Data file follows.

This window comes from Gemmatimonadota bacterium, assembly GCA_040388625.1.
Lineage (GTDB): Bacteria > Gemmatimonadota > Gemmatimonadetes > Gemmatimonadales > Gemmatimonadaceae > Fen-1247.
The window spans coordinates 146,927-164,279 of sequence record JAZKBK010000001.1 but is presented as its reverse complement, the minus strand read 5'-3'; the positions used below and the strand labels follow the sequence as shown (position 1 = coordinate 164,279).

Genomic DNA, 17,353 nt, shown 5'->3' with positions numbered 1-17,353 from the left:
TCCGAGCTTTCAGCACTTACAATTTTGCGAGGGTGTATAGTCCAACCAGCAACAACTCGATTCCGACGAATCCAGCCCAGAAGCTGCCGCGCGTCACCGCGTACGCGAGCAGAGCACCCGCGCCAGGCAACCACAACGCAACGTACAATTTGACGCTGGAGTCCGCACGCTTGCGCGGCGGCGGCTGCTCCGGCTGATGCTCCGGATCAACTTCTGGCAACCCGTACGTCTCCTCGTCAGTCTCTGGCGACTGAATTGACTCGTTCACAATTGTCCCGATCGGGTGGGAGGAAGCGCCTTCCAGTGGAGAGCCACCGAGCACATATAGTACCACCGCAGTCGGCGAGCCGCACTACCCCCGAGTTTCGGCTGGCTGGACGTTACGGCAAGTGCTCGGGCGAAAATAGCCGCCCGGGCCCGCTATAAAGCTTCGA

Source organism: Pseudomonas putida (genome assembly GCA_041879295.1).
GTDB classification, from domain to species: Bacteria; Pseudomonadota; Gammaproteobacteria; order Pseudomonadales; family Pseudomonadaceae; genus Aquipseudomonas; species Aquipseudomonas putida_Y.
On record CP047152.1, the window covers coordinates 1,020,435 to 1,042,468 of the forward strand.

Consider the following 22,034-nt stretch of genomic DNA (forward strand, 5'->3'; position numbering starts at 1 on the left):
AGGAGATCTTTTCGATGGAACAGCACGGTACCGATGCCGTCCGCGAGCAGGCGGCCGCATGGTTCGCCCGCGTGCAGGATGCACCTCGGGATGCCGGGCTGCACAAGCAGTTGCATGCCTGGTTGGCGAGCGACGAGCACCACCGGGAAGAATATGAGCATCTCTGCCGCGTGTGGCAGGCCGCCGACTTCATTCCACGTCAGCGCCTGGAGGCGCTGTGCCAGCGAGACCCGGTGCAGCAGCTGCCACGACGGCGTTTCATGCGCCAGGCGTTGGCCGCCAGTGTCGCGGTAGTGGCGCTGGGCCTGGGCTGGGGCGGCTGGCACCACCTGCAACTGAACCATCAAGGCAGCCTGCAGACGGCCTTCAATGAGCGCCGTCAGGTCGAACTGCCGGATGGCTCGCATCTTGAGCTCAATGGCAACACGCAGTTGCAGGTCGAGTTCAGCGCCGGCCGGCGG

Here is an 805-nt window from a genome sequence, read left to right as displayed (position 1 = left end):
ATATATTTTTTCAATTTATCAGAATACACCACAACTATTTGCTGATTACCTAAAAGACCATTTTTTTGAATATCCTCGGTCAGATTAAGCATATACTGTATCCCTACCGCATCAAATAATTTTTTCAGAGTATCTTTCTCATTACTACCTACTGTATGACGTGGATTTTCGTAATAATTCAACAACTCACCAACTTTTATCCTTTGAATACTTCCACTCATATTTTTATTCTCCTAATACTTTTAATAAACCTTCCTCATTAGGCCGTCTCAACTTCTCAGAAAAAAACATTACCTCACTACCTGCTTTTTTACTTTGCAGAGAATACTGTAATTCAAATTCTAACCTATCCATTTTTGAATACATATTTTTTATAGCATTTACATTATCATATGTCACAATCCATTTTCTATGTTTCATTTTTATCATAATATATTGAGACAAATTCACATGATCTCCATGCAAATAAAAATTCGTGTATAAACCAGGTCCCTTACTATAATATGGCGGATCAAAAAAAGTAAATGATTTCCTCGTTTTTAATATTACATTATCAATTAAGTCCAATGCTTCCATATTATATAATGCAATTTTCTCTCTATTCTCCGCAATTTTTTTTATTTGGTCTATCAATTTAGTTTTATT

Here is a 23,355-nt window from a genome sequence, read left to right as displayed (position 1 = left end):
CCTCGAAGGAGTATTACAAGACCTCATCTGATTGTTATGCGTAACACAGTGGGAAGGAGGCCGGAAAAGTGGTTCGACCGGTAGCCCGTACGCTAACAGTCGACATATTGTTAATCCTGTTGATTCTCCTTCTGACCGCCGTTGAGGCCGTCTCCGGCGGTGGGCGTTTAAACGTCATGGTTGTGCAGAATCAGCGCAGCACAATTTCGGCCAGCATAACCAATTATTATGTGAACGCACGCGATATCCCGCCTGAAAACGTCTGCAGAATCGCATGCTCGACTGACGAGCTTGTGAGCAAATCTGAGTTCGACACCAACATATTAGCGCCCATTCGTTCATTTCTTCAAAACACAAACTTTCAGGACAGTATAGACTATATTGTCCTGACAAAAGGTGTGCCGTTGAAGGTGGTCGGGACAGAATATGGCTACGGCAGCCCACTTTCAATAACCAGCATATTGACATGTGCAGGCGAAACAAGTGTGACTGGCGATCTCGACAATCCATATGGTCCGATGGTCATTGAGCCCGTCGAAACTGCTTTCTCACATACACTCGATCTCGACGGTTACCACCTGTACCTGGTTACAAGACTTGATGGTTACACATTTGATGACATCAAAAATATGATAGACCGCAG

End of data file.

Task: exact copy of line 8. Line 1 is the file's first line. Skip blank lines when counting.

On record CP047152.1, the window covers coordinates 1,020,435 to 1,042,468 of the forward strand.